Rev. Laura Barclay

Rev. Laura Barclay is an author, consultant, and minister. She previously served the Cooperative Baptist Fellowship of North Carolina for five years as the Social Ministries Coordinator. She is now working on a book that will be released by Smyth & Helwys in Spring 2014, titled With Us in the Wilderness: Finding God’s Story in Our Lives. She resides in Louisville, Ky., with her spouse, Rev. Ryan Eller. If you are interested in having her speak or consult on spirituality, social justice or communications issues at your congregation, email her at rev.laurabarclay@gmail.com

Posts By This Author

No, Megyn Kelly, Jesus and Santa Weren't White

by Rev. Laura Barclay 12-17-2013
Travis S./Flickr/Creative Commons

In 2002, Popular Mechanics magazine featured an article, “The Real Face of Jesus.”

Conservative talk show host Megyn Kelly claimed on her Fox News show last week that “For all you kids watching at home, Santa just is white ... just because it makes you feel uncomfortable doesn’t mean it has to change, you know, I mean, Jesus was a white man, too ... that’s a verifiable fact, I just want kids to know that.”

This statement was in response to a Slate piece by Aisha Harris, “Santa Should Not Be a White Man Anymore,” which notes her confusion between seeing a black Santa figurine in her home while white Santas were popularized elsewhere at the mall and her school. Because the real history of St. Nicholas is so far removed from his present iteration as Santa Claus, she argues that it would be easier and less culturally problematic to change him into a penguin. This avoids questions of race and culture and makes him accessible to all. While I see her point about wanting to avoid cultural problems, it might be a good idea to confront the underlying issue of racism in America rather than continue to ignore it.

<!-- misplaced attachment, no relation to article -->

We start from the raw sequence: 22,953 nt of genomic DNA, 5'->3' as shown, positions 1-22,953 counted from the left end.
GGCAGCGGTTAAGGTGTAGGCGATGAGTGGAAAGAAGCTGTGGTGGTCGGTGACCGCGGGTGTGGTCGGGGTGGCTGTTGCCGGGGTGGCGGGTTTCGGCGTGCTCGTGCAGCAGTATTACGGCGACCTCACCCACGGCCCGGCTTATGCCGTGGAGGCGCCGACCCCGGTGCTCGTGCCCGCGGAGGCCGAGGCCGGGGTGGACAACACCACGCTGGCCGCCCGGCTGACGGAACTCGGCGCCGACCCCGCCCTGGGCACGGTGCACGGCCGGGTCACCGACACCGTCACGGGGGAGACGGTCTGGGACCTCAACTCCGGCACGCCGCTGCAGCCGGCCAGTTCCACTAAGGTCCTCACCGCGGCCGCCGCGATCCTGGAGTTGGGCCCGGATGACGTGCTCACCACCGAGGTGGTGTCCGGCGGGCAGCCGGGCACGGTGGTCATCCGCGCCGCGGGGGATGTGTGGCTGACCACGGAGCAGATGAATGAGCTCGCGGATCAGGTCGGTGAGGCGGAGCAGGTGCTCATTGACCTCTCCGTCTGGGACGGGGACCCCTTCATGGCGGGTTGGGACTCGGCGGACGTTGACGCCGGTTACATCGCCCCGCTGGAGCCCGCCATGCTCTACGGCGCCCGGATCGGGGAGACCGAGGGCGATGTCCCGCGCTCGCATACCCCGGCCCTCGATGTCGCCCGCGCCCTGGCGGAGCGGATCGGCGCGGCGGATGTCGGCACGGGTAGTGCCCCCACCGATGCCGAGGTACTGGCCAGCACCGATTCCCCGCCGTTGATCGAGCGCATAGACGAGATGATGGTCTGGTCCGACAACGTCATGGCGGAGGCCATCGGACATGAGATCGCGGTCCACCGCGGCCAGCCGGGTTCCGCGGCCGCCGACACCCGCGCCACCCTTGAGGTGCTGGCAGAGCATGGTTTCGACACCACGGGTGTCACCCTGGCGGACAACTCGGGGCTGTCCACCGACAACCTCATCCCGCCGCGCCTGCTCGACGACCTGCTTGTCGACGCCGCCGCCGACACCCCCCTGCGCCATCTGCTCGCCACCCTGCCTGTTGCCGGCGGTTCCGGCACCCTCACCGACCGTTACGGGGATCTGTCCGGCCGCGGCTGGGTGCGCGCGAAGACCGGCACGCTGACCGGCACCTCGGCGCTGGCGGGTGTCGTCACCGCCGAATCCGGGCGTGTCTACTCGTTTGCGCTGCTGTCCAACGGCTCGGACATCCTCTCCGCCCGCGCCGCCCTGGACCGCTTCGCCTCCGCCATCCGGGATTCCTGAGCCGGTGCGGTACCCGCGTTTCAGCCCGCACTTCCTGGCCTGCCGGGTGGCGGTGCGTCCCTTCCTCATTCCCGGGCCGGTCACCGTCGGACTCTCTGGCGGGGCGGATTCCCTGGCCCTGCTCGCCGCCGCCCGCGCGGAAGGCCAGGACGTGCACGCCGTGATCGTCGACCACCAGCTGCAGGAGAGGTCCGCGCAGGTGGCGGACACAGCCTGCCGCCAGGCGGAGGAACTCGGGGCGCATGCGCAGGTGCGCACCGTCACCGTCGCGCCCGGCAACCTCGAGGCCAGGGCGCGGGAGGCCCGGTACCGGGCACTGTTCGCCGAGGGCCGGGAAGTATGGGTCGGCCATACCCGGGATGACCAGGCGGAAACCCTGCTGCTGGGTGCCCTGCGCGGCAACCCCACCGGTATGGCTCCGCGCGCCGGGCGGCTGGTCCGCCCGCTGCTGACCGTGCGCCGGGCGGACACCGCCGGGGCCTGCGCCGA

Heartbreak and Hope in Miami

by Rev. Laura Barclay 11-26-2013
Flickr Photo by Tiffany L. Clark/Creative Commons

Jose Antonio Vargas Flickr Photo by Tiffany L. Clark/Creative Commons

Last week, I attended a screening of Documented, Jose Antonio Vargas’ film about his coming out as an undocumented immigrant after winning the Pulitzer Prize. His journey is honest, poignant, and humorous. A lesser subject would have cut some of the material showing the strain of the situation on his familial relations, but the film never flinches from the raw story.

I sat in on a panel discussion after the screening filled with members of an organization featured in the film, “DREAMers Moms.” I had a chance to speak with several of them, and one story stuck out in particular. One mom left her country for the good of her children so they would have hope of a positive future in the United States. She hasn’t seen her mother in 13 years and won’t until immigration reform is passed into law. If she leaves the U.S., it’s likely she wouldn’t be allowed to return and care for her children. This would leave them essentially orphans who would be placed into foster care. Her mother is now in her 80s, frail and sick. This woman is losing hope of ever again touching the woman who cared for her, but still prays daily for a miracle.

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